The ’74 Pontiac stood almost alone in the huge parking lot. It was unlocked and the keys were not in the ignition. Joe Bane was then contacted to find out if he had a set of keys to the car. He did not. He did, however call Hoffa’s son in Traverse City, Jimmy P. Jimmy P. told them to force the trunk open. The car was towed to the police-station garage, and the trunk was forced open. Nothing unusual was found in the trunk.4 The Bloomfield Township police quickly explained their action of opening the trunk. “There’s no question that we took this action because of the bombing of the car owned by Dick Fitzsimmons, an officer of Teamster Local 299. We frankly had to find out if a body was in that trunk.”5
While the police were opening up the trunk of Jimmy’s car, Jimmy P. was on a plane heading for the Oakland-Pontiac Airport. He arrived at 9:35 AM.6
By 11:00 AM, Jimmy Jr. was at the Bloomfield Police station telling Grennier that the family did not know why his father had not returned. Police said they’d do some more checking before having him file a missing-persons report.7
The police checked with the employees of the Red Fox, but none of them had seen Hoffa the day before. Several employees said they would have immediately known him by sight. They agreed that the short, stocky, outspoken Hoffa was hard to miss. John Miller, the manager, said that he nor the questioned employees had seen Hoffa in the restaurant in about a year. He also said there were no reservations made by Hoffa or any other teamster for that Wednesday, July 30.8
Thursday afternoon, Bloomfield Township police contacted Captain Lewis Smith, Commander of the Michigan Police Intelligence Section. According to Grennier, the state police were called in “because they’re used to handling this sort of thing.”
Grennier also talked to the FBI. The acting special agent in charge, Jay Bailey, said that the bureau was monitoring the case but hadn’t officially entered it. “When there is any indication of a violation of federal law, we’ll move in,” he told the press and the Hoffa family. The federal statute on
kidnapping states transporting of the victim across any state line is basis for federal jurisdiction. It also states that once a kidnapping is known to have occurred, failure to release the victim within twenty-four hours allows the presumption that he’s been taken across a state line. Then the FBI can take action.9
Other than the reporters in the area, neighbors had not intruded on the family’s privacy. The privacy was interrupted by Lt. Grennier and Detective Wally Quarles entering the house. They were there to give Jimmy Jr. a chance to file a missing-persons report.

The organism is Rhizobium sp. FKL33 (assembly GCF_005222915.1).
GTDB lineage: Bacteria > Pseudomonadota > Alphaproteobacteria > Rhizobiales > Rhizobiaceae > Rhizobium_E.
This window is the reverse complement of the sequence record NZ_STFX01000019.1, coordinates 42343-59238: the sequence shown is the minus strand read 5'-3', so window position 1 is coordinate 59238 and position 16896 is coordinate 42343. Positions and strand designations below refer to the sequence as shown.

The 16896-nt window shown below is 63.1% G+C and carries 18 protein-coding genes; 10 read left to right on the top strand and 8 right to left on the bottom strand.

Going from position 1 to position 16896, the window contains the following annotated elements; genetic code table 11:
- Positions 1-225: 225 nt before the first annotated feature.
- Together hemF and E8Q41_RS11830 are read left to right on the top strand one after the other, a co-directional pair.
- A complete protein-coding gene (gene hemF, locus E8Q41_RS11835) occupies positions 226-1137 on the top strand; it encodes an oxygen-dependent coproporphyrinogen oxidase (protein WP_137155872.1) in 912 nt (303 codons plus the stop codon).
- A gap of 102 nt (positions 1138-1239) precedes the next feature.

After leaving the house, Grennier told newsmen, “considering Mr. Hoffa’s labor movement background, we must considered foul play. This case has the implication of a kidnapping but we’re now treating him as a missing person. The next twenty-four hours are critical. My feeling is that things do not look good.”10
Frank Fitzsimmons, International Union President, called the Hoffa home from his LaCosta, California home. He talked to Jimmy P. and asked them if they knew what was going on. He told reporters later, “It’s just unbelievable that anything like this could happen. Sure, Jimmy and I had our disagreements, but something like this is, well, just insane.” He also said, “I just don’t understand what’s going on back there in Detroit. I
was very irritated when I learned of the bombing of my son’s car, and now we have something like this.” Observers are still speculating as to Fitzsimmons awareness of more than he admits in the Hoffa case.
Many people do not believe Fitzsimmons was sincere with his concern. Union members know that Fitzsimmons and Hoffa have been involved in a bitter feud, not just a disagreement. But Fitzsimmons, in a moment of enthusiasm, said he would pledge the resources of his union to solve the disappearance.

One union local actually came up with some of those resources as part of the reward. Detroit Local 299, Hoffa’s home local, immediately offered a $25,000 reward through the Detroit News’ “Secret Witness” program, a program in which an informer’s identity is guaranteed to be withheld. The reward was the largest ever offered in the eight year history of the program. It would pay for information leading to the arrest and conviction of anyone responsible for James R. Hoffa’s disappearance. The reward quickly became $300,000 when the Hoffa family and Overdrive Magazine pledged larger sums of money.11